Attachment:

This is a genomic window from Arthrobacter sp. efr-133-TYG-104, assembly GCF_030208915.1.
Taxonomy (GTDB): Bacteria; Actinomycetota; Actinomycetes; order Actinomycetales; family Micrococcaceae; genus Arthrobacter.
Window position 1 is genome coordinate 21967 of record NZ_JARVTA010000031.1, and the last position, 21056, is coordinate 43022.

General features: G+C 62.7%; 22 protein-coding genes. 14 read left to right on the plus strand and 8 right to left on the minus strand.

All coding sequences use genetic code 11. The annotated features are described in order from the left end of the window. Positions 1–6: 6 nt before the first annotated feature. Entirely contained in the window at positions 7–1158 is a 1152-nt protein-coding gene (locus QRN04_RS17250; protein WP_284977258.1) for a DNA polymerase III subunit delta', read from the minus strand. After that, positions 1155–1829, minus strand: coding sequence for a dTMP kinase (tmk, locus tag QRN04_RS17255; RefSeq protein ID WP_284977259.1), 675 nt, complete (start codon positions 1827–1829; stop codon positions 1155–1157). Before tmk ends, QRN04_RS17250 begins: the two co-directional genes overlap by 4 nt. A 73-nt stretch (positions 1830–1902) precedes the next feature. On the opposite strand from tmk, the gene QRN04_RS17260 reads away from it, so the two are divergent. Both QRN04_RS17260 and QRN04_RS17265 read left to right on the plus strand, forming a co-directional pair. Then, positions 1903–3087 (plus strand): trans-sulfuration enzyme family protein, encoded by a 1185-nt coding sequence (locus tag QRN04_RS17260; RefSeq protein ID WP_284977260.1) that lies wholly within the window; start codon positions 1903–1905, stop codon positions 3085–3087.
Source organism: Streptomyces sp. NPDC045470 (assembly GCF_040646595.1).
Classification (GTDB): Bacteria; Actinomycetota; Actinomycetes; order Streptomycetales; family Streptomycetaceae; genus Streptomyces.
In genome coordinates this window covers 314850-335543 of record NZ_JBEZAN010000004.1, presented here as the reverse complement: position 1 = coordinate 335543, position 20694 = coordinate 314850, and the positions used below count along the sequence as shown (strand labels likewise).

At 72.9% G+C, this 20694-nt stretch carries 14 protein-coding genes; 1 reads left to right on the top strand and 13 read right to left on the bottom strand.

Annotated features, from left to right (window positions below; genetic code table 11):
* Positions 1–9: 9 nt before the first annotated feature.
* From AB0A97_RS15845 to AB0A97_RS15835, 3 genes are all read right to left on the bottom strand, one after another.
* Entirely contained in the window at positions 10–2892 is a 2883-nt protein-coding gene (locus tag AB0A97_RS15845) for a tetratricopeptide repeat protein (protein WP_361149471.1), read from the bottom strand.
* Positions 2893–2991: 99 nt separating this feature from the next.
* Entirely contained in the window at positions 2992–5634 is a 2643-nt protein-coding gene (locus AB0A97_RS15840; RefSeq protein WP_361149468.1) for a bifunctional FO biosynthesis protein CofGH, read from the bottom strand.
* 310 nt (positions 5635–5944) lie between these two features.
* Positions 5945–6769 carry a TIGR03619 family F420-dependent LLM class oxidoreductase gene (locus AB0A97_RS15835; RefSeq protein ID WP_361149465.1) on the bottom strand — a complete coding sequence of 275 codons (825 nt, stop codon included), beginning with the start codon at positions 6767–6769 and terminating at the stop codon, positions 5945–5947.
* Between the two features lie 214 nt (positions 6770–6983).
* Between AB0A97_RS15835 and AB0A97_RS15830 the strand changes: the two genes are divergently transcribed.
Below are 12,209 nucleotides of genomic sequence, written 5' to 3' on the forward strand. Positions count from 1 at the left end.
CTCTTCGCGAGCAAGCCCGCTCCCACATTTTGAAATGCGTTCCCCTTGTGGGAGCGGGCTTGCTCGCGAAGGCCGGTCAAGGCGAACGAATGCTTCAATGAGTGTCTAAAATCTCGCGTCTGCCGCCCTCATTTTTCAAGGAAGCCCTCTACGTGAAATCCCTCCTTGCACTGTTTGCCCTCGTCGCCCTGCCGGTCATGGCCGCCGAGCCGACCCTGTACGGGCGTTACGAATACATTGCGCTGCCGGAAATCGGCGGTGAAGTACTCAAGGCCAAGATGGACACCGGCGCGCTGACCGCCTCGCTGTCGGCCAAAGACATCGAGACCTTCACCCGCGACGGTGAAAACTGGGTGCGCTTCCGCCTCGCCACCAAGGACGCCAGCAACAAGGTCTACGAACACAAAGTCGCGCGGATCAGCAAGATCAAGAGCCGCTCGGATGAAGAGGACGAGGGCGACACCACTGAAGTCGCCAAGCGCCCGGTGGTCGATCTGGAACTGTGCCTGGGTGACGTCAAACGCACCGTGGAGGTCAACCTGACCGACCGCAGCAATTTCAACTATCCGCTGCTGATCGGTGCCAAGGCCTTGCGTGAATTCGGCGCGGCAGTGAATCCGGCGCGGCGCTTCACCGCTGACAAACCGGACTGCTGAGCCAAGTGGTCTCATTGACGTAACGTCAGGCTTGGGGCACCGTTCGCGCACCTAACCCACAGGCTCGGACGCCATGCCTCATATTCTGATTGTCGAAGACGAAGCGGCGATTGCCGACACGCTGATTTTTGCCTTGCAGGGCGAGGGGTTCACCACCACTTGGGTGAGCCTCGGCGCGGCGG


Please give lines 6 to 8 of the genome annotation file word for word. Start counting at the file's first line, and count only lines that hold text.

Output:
Source organism: Streptomyces sp. NPDC045470 (assembly GCF_040646595.1).
Classification (GTDB): Bacteria; Actinomycetota; Actinomycetes; order Streptomycetales; family Streptomycetaceae; genus Streptomyces.
In genome coordinates this window covers 314850-335543 of record NZ_JBEZAN010000004.1, presented here as the reverse complement: position 1 = coordinate 335543, position 20694 = coordinate 314850, and the positions used below count along the sequence as shown (strand labels likewise).